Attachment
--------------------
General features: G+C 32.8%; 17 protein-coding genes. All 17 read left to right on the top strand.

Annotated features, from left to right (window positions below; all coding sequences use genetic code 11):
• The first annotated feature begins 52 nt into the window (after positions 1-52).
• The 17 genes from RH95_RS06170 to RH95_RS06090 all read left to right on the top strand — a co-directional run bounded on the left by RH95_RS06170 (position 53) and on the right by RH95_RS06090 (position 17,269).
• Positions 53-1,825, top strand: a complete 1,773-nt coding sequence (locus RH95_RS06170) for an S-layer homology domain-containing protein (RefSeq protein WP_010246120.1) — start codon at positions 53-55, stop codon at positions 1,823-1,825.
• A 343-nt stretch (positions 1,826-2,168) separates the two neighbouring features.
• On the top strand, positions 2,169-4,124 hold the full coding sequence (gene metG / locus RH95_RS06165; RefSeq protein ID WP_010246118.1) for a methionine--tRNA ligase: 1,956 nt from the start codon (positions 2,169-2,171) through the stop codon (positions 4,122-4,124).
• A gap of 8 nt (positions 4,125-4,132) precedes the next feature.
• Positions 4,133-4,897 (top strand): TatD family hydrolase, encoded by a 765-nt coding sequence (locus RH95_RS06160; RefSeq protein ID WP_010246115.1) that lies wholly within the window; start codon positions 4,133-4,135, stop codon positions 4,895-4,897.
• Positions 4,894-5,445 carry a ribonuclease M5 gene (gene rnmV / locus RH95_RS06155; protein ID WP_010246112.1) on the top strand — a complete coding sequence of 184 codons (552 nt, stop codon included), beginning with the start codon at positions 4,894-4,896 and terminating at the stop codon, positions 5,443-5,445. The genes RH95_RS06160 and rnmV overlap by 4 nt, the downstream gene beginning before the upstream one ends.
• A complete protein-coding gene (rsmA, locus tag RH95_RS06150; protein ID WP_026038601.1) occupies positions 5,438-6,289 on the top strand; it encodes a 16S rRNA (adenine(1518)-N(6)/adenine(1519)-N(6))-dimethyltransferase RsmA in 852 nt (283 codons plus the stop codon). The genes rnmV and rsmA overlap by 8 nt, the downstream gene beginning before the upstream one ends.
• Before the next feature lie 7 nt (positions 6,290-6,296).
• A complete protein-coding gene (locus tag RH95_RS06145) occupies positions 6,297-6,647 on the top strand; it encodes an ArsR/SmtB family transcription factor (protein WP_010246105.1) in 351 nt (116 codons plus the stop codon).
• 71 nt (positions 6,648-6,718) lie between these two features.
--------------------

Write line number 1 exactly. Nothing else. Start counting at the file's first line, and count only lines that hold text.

General features: G+C 32.8%; 17 protein-coding genes. All 17 read left to right on the top strand.